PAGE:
Global Goals ‘simple answer’ to delivering results world so desperately needs – UN Assembly President

20 September 2016

While it is evident the 2030 Agenda is being increasingly used as the framework for improved national development plans around the world, “we are far from where we need to be,” the President of the United Nations General Assembly said today, opening the 193-member body’s annual general debate with a strong call to do more to end conflict, erase poverty and bolster human rights for all.

Even as he hailed the progress made in implementing the year-old Sustainable Development Goals (SDGs), which he called a “transformative masterplan,” and the adoption of the Paris Agreement on climate change, Peter Thomson noted that millions of people around the globe are suffering the brutal effects of war.

Indeed, the crisis in Syria continues to bring immense human suffering to the country’s people; both for those who have fled in search of sanctuary and those who have stayed under inhumane conditions. “I strongly condemn the attacks on a UN aid convey, seeking to bring desperately needed food and medical supplies to people in need. The deliberate targeting of humanitarian personnel is a flagrant violation of international law, and totally morally unacceptable,” he said.

Among other global ills, the Assembly President noted that more than 60 million people are on the move, many risking their lives to flee conflict and disaster; week after week, innocent people are falling victim to despicable acts of violent extremists; and the gap between rich and poor; between women and men; and between developing countries and advanced economies, remains stubbornly high.

Moreover, at a time when collaboration and partnership are needed more than ever, the international community is witnessing rising xenophobia, divisive rhetoric, and attacks on our human rights and fundamental freedoms. Meanwhile, global greenhouse gas emissions continue to rise; incredible damage is being done to our oceans and seas; and the window of opportunity to avert catastrophic climate change is rapidly closing.

“Taken together […], it is clear the 2030 Agenda for Sustainable Development is not yet producing the results that our world so desperately needs,” said Mr. Thomson, and as such: “There is simply only one answer. We must do better to accelerate the implementation of the Sustainable Developments Goals.”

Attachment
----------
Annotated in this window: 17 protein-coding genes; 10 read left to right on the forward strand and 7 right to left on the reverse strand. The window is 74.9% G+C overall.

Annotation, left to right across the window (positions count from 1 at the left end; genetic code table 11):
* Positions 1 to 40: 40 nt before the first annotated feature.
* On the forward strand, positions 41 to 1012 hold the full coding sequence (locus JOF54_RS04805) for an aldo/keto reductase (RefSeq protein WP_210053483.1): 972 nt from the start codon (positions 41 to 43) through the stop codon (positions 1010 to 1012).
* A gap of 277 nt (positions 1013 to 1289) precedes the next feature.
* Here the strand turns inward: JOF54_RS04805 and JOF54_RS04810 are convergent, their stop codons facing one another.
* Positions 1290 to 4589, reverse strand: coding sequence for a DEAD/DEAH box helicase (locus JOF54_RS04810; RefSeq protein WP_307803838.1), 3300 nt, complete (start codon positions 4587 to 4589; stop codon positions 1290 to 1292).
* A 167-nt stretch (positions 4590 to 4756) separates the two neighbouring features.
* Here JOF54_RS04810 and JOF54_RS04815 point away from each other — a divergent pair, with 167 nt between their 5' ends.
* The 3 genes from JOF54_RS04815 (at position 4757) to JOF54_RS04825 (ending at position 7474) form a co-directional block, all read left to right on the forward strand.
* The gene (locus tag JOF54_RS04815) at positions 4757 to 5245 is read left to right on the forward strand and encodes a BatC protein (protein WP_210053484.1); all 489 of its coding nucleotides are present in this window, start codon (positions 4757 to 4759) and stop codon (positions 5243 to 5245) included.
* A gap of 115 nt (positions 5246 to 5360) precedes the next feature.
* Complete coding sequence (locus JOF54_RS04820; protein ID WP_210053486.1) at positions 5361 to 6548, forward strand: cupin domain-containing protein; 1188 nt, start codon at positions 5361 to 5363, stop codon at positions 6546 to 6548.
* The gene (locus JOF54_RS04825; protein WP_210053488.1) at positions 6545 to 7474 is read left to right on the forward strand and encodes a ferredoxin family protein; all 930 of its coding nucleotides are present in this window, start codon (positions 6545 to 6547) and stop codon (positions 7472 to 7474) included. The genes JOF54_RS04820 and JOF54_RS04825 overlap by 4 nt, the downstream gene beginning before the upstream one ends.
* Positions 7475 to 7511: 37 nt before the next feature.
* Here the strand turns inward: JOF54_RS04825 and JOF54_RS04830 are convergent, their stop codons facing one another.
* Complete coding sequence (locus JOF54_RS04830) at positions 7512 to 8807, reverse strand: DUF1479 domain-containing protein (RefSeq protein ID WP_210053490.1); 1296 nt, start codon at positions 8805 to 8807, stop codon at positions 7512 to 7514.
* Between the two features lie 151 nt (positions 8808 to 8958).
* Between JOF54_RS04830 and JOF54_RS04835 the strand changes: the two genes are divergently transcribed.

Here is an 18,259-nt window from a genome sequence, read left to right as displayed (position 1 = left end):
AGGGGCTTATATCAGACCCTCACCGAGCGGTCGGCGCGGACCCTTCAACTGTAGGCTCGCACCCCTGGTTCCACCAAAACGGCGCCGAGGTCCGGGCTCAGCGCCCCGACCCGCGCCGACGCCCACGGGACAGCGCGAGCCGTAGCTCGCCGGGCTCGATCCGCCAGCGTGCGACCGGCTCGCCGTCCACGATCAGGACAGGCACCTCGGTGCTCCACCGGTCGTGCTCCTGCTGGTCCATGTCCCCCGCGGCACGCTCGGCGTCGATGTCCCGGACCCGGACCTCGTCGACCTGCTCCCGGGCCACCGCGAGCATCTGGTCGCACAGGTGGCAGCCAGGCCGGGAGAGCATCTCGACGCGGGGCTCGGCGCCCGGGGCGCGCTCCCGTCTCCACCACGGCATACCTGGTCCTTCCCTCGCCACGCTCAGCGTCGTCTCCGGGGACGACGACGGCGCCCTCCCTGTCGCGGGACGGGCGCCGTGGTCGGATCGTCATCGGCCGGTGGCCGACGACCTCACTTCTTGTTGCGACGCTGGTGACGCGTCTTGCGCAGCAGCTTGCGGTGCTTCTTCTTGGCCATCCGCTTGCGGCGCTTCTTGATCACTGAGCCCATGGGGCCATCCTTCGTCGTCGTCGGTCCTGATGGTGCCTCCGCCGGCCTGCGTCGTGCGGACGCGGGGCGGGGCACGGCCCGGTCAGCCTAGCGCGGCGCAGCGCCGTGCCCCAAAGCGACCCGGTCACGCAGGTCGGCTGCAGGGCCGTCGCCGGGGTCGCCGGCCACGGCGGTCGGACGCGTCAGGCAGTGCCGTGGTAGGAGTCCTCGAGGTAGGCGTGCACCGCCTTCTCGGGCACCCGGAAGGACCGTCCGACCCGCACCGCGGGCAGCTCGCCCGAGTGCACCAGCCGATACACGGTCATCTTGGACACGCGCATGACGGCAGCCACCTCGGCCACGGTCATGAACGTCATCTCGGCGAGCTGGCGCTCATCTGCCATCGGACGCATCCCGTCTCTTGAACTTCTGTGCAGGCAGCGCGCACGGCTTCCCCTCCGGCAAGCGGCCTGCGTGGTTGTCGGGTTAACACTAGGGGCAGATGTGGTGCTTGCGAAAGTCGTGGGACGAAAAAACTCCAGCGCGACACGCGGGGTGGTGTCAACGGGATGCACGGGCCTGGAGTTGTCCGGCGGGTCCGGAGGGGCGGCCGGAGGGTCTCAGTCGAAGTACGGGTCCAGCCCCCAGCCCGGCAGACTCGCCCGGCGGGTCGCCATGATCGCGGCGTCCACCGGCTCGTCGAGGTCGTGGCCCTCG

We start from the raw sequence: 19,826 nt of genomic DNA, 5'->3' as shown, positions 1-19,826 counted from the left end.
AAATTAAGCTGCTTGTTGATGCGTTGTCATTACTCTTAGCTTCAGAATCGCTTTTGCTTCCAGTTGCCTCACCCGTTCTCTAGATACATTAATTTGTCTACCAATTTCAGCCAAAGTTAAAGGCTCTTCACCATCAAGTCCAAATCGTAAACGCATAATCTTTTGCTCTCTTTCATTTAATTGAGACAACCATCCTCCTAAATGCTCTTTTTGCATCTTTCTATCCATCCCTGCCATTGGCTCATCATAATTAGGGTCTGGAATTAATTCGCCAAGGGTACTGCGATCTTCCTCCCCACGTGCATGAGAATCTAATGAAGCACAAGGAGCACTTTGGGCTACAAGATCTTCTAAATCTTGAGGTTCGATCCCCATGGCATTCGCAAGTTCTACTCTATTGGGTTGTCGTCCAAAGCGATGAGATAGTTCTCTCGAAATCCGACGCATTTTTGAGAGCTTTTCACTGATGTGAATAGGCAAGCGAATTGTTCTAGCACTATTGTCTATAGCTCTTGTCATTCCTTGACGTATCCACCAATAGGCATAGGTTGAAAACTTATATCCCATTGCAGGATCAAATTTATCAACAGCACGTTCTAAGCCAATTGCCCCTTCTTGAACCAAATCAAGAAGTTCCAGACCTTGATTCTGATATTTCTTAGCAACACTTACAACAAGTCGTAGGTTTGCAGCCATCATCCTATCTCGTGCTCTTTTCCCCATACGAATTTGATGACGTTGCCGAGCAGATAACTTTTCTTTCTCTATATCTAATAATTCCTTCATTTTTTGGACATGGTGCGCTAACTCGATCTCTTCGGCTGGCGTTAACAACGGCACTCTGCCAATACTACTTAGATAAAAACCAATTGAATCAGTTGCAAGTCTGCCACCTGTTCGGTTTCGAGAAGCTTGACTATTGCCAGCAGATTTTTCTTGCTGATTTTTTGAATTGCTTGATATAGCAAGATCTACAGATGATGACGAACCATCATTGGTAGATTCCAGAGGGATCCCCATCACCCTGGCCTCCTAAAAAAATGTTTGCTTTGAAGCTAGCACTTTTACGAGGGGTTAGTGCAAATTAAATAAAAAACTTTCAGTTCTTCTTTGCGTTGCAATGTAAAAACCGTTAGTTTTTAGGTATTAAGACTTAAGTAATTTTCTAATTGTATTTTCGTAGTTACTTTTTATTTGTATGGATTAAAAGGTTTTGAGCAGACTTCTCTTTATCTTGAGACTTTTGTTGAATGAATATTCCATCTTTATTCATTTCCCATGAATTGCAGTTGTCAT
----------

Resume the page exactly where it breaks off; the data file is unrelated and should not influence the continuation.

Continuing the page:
“We need to teach our young people about the SDGs, because for the required transformation to occur, it must first take hold in our minds and in our values. It is our children who will be the inheritors of the Agenda’s results, so every classroom around the world should be teaching the Sustainable Development Goals,” he said, encouraging the delegations present to achieve this reality.

He went on to say that greater public resources must be dedicated to achieving the SDGs, either directly through domestic finance, or through official development assistance (ODA), such as climate finance. He also called for better regulatory environments, and to require the international financial system to ensure finance is increasingly focused on productive, green and socially responsible investment.

“We must support greater access for poor and marginalized communities and countries to science, technology and innovation; to trade opportunities; and to more sustainable debt solutions. We can and must work better on sustaining peace, on preventing and responding to conflict, and in managing the global humanitarian and refugee crisis,” said Mr. Thomson, underscoring that: “Collective action by Member States must be advanced.”

“Strategic and inclusive partnerships must be forged to meet the global challenges we face – from climate change to conflict, from violent extremism and terrorism to the contagious diseases that threaten our kind” he said, pledging that as President of the 71st UN General Assembly, he would support Member States in addressing those issues and is committed to a universal push for implementation of all 17 SDGs.

Highlighting some of his coming efforts to that end, he noted that in response to the crisis facing the world’s oceans, he would oversee the preparations for the UN Conference on SDG 14 on Oceans, to be held in new York from 5 to 9 June next year. “We are building this conference to be the game-changer for the way we ensure our Ocean’s well-being, and I hope to see as many of you as possible in attendance.”

He also noted that in collaboration with Member States and the wider UN community, it would also prove possible over coming months to take steps to advance other pressing agendas for the Organization, including:

  • To strengthen the UN’s peace and security pillar by enhancing the UN’s ability to prevent and respond to conflicts and threats;
  • To advance the ‘sustaining peace’ agenda as fundamental to the UN’s engagement across peace and security, development, and human rights – there can be, after all, no sustainable development without sustainable peace;
  • To combat discrimination, and to further the realization of human rights, so that all people are able to live free and equal in dignity and rights;
  • To strengthen the UN’s counterterrorism architecture, and to protect the lives of the vulnerable and those most at risk of mass violations; and
  • To work towards transforming the UN itself, by addressing the need for gender equality and parity, and better geographical balance;
  • Encouraging UN work practices that are flexible, innovative, and coherent; and making the UN more effective, efficient, accountable, and fit for purpose.


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